LOS ANGELES (Reuters) - Discount retailer 99 Cents Only Stores NDN.N expects that middle and upper income customers who helped boost its first-quarter sales will continue shopping there after the recession, the company’s chief executive said on Friday.
“We’re seeing a lot of middle to upper income customers come into the store for the first time or expand what they buy in the store. I am confident that when the recession ends, we will be able to retain them,” Chief Executive Eric Schiffer told Reuters on Friday.
The Commerce, California-based company reported better-than-expected sales on Thursday, as more shoppers looked for low-cost groceries and other items.
The discount retailer’s sales increased 9 percent to $332.1 million for the quarter ended June 27. Its overall same-store sales increased 7.2 percent in the quarter. Same-store sales at its struggling Texas stores rose 23.6 percent in the quarter. In May, the company put plans to exit Texas on hold.
Schiffer said store managers have spotted what appear to be more middle and upper income shoppers at their registers.
“You can tell a lot about how busy a store is by the number of cars in the parking lot and also about the shoppers by the kind of cars that you see in the parking lot, too,” he added.
“If somebody is coming in a Mercedes or a BMW or a Lexus, we’re making an assumption. But it seems to be a pretty good assumption,” Schiffer said.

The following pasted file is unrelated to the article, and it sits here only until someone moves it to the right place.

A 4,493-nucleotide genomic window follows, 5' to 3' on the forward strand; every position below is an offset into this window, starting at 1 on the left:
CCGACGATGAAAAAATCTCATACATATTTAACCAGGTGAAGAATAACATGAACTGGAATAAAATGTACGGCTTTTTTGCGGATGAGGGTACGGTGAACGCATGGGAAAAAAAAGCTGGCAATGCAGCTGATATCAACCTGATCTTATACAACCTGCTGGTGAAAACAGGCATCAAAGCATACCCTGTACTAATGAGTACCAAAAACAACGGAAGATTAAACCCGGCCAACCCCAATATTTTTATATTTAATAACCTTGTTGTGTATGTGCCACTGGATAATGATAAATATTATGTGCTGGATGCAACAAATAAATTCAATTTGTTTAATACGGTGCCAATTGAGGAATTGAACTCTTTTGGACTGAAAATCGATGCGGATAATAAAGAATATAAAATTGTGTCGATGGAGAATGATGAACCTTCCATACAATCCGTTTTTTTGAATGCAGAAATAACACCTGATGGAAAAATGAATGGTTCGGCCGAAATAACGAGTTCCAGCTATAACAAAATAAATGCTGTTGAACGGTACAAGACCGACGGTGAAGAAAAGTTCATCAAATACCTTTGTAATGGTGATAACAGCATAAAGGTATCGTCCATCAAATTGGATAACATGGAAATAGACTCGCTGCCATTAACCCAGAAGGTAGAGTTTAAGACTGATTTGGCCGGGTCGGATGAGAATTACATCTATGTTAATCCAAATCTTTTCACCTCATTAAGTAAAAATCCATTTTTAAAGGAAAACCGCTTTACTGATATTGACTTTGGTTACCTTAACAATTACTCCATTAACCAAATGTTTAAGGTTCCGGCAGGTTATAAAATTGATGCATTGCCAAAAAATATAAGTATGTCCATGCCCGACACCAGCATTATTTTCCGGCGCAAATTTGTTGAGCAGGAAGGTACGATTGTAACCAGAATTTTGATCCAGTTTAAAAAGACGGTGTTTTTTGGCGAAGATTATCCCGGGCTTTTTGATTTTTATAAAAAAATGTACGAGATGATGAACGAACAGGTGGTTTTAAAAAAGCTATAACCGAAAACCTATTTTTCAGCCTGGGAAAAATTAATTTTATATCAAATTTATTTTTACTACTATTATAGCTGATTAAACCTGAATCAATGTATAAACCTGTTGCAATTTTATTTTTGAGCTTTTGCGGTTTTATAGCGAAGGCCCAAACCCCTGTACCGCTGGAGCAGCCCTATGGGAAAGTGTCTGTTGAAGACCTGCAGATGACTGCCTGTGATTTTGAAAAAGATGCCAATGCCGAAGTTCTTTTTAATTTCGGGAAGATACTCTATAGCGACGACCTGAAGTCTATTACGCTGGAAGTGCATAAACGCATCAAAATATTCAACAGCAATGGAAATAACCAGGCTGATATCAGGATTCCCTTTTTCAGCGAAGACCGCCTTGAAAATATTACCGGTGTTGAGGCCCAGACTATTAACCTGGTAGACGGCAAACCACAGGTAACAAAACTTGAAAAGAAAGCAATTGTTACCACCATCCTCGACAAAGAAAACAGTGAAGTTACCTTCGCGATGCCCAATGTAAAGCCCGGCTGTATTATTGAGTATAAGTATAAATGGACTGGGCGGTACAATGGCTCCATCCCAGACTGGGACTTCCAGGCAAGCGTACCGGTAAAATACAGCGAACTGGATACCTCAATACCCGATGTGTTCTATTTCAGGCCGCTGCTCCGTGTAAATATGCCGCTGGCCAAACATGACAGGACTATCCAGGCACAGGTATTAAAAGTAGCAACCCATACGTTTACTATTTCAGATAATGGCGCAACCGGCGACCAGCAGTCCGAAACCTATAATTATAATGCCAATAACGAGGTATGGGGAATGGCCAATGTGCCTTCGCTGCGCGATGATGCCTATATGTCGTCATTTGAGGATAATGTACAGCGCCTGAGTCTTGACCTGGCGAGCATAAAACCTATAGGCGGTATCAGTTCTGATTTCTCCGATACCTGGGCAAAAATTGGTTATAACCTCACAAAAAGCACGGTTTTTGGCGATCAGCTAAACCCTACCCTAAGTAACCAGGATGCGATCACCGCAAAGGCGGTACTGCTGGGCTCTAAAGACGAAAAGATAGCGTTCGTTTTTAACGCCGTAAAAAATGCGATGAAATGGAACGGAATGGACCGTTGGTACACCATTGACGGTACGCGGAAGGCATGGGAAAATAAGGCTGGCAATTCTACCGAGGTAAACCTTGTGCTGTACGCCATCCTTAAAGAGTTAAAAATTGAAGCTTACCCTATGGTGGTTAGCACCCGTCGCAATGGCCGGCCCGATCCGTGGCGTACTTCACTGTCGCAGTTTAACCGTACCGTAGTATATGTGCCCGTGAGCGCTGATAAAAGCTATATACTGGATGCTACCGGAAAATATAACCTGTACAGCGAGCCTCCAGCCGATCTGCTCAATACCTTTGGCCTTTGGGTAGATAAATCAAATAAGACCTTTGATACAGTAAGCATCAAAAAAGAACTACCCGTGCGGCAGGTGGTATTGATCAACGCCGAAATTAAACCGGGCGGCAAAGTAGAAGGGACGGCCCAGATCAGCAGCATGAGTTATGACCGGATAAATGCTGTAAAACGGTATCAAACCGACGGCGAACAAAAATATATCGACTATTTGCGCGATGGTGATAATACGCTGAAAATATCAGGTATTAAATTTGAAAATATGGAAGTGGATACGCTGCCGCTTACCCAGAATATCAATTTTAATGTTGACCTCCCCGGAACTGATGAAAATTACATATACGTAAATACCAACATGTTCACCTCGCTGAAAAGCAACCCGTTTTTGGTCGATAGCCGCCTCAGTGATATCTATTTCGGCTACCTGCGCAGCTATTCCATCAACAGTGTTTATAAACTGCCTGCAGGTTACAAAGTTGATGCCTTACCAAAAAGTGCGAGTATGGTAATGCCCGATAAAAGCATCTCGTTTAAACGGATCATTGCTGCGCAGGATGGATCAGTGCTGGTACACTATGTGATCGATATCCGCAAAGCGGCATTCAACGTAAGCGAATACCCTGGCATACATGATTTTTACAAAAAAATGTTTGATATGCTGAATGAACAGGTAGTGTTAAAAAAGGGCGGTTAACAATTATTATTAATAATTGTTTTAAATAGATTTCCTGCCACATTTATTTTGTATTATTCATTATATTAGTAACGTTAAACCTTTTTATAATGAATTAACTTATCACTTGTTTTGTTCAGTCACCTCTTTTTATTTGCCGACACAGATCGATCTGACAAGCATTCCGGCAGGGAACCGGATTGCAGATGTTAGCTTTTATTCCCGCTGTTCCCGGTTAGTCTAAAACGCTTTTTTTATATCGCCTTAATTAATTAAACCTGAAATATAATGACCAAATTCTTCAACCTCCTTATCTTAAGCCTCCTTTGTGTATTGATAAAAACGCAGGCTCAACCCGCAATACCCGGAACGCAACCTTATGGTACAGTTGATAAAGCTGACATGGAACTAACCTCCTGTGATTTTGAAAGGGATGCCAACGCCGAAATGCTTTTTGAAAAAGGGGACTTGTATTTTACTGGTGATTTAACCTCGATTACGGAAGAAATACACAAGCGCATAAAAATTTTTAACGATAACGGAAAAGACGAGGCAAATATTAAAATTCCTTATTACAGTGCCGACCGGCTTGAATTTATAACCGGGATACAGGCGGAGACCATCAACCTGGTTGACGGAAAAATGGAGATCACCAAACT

Customers will continue to shop in their stores because they sell “things that people need,” he said, adding “I think people are finding that ‘Why should I pay more?’”
He said the chain was comfortable with its merchandise mix and would focus on its existing strategy: “beautiful clean stores with great merchandise.”
The chain’s roll-out of organic food items in the last year appeals to its new, more affluent customers, and over time more shoppers will want to buy green and organic, Schiffer said.
The company ideally locates a store on the fringe of an upscale area so shoppers with more income feel comfortable going there, he said.
That strategy has worked well for its store a few blocks from Beverly Hills, which has consistently posted the highest sales volume in the company’s chain — more than $11 million in 2008.
The U.S. company, with 271 stores, plans to open 10 to 12 stores this year, with all but two in California. Next year it expects to open 15 to 20 stores, also primarily in California.
The retailer, with “no debt and a lot of cash,” pays for its store investments itself. Schiffer did not disclose how much the upcoming capital expenditure would be.
Schiffer said the company is in a “great cash position” to take advantage of real estate deals, whether to lease or own. The company owns more than 15 percent of its store locations.
Reporting by Laura Isensee; Editing by Gary Hill